FAQ ‐ Opposition against an EU designation of an IR
When is the opposition period against an IR?
The opposition period is between the 1st and 4th month after the date of receipt of the IR by EUIPO, the EUTM authority. If an opposition is lodged too early, EUIPO will not process it until the 6th month.
Is it possible to extend the opposition period?
No. Nor is there any possibility of "postponing" the opposition period. It is possible, though, within the opposition period, to lodge relatively rudimentary Notice of Opposition on a “barebones” basis. This can be substantiated at a later stage, by filing argumentation, documentation, etc.
Can the opposition be in a foreign language?
Yes. There are five official languages at EUIPO. Every EUTM and every EU designation has two languages, and it is possible to lodge an opposition in either language. Thus If the one language is English and the other is Spanish, then it is allowed to lodge the opposition in Spanish, even though the applicant is from an English speaking country or would otherwise prefer to defend the opposition in English.
Is it necessary to have a representative from the EU to defend such an opposition?
Yes, if the applicant does not have a domicile in the EU there is a requirement that they be represented by counsel domiciled in the EU. This could be an in‐house counsel of a European subsidiary.
What is the opposition procedure?
Upon receipt of an Notice of Opposition, EUIPO, the EUTM authority, will forward this to the attorney of record at WIPO. If there is no EU representative, EUIPO will state that one must be appointed by a certain date, usually within 2 months, or else EUIPO will send the Notice directly to the applicant and inform them an EU representative must be appointed. Thereafter EUIPO will then check the Notice of Opposition for formalities, and if EUIPO is satisfied that at least one basis is well‐founded, EUIPO notifies the parties that the "cooling‐off" period has commenced. This two (2) month period, extendible once at the joint request of both parties for 22 months, is designed for the parties to explore whether the matter may be settled somehow. If extended, either party can unilaterally "opt out". In the event one basis is well‐founded but there are deficiencies in relation to other bases, the Opponent will have to remedy these at the latest two (2) months after the cooling‐off period.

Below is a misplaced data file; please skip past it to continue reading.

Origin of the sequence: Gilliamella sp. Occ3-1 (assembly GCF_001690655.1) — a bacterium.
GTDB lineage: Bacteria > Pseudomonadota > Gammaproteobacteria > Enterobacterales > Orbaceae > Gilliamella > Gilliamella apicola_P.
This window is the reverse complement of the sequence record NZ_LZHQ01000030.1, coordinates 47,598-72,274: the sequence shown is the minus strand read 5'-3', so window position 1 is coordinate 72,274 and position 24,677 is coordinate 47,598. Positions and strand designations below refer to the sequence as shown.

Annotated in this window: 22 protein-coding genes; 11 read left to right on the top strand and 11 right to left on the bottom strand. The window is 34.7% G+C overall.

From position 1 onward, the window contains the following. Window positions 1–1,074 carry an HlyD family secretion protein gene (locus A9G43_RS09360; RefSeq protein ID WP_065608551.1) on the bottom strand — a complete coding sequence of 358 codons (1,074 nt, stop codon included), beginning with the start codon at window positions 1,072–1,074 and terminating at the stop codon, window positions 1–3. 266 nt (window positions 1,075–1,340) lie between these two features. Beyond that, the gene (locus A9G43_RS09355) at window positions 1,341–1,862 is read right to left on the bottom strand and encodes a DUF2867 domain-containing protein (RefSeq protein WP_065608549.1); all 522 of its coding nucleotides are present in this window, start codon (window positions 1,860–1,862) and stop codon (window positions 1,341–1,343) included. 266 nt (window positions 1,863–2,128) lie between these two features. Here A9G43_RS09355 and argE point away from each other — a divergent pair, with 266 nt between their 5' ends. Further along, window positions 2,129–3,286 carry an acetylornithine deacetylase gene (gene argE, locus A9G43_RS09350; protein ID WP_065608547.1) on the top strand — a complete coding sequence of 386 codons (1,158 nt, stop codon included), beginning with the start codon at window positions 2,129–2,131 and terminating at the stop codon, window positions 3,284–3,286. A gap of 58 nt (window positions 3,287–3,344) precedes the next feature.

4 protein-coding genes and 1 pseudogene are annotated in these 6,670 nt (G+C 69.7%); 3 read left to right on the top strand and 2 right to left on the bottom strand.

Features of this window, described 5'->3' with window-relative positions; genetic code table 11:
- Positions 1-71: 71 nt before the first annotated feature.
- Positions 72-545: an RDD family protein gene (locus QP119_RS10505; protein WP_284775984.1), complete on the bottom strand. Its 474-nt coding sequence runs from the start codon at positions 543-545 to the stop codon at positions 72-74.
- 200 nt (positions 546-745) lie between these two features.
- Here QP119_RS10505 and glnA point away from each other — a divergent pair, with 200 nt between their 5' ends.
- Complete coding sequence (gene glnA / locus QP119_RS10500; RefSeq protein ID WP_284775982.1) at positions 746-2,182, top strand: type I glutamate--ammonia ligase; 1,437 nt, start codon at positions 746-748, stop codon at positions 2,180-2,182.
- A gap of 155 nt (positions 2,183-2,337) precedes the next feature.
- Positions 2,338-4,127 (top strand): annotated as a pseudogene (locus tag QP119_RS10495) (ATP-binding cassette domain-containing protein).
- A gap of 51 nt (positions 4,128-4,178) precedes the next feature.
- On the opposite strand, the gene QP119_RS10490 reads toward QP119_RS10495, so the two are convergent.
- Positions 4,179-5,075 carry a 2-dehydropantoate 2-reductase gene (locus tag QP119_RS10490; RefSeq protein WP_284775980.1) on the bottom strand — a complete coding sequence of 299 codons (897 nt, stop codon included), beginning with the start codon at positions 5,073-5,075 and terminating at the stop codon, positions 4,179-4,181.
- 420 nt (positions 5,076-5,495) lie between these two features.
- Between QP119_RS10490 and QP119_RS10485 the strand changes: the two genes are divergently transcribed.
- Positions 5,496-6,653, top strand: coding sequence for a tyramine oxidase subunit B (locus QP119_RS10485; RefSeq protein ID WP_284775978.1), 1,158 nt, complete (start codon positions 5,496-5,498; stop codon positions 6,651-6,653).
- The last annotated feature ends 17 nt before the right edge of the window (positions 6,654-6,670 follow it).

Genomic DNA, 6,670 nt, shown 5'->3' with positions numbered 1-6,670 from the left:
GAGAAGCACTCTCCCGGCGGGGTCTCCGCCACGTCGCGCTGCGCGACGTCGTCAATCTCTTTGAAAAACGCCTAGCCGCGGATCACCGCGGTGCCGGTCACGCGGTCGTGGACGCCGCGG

What happens if the matter is not settled within 22 months?
After the "cooling‐off" period has ended, the matter can be suspended at the joint request of both parties.
What if the matter cannot be settled (further opposition procedure)?
Two (2) months after the end of the "coolingoff" period, the Opponent can substantiate the opposition with further arguments, evidence, etc. Two (2) months thereafter (or longer, in the event the Opponent has indeed filed further arguments, evidence, etc.) the Applicant must file a response. Extensions of this responding term for cause are common. Two (2) months after receipt of Applicant's response, the Opponent may file a rebuttal, followed by Applicant's final observations. Thereafter a decision is made.
Can the goods/services at which the opposition is directed be expanded after the end of the opposition period?
No. An opposition can be directed at all or part of the goods/services covered by the application, but it is not permitted to expand the goods/services at which the opposition is directed at a later date.
If the opposition is only directed at specific goods/services, and the applicant deletes those items, is the opposition over?
Yes, it is deemed not to have commenced. Thus it is important to note at which goods/services the opposition is directed.
Can the applicant demand proof of use of the opponent’s rights?
Yes, if the opponent’s rights had been registered more than five (5) years prior to the date of publication of the EUTM application. This demand must be sent prior to or together with the Applicant’s first response.
Does the losing party have to pay the winner’s costs?
The losing party to an opposition proceeding is liable to pay the costs of the successful party, subject to certain ceilings. For attorneys fees, the relevant ceiling is 300 euro in the event no Hearing nor expert testimony is involved (both very rare). If the applicant is unsuccessful, the opposition fee (350 euro) must also be reimbursed. Thus in most cases the opponent risks having to reimburse 300 euro while the unsuccessful applicant risks being liable to pay 650 euro. The same rules apply on appeal with higher fees.
What happens if the applicant does not respond to the Notice of Opposition?
EUIPO will render a decision on the merits, which means that the applicant could win or lose, and be awarded/be liable for an award of costs, see above.
Is it possible to appeal an opposition decision?
There is an appeal as a matter of right to the EUIPO Boards of Appeal, thereafter to the General Court and from there is an appeal as a matter of right to the Court of Justice of the European Union.
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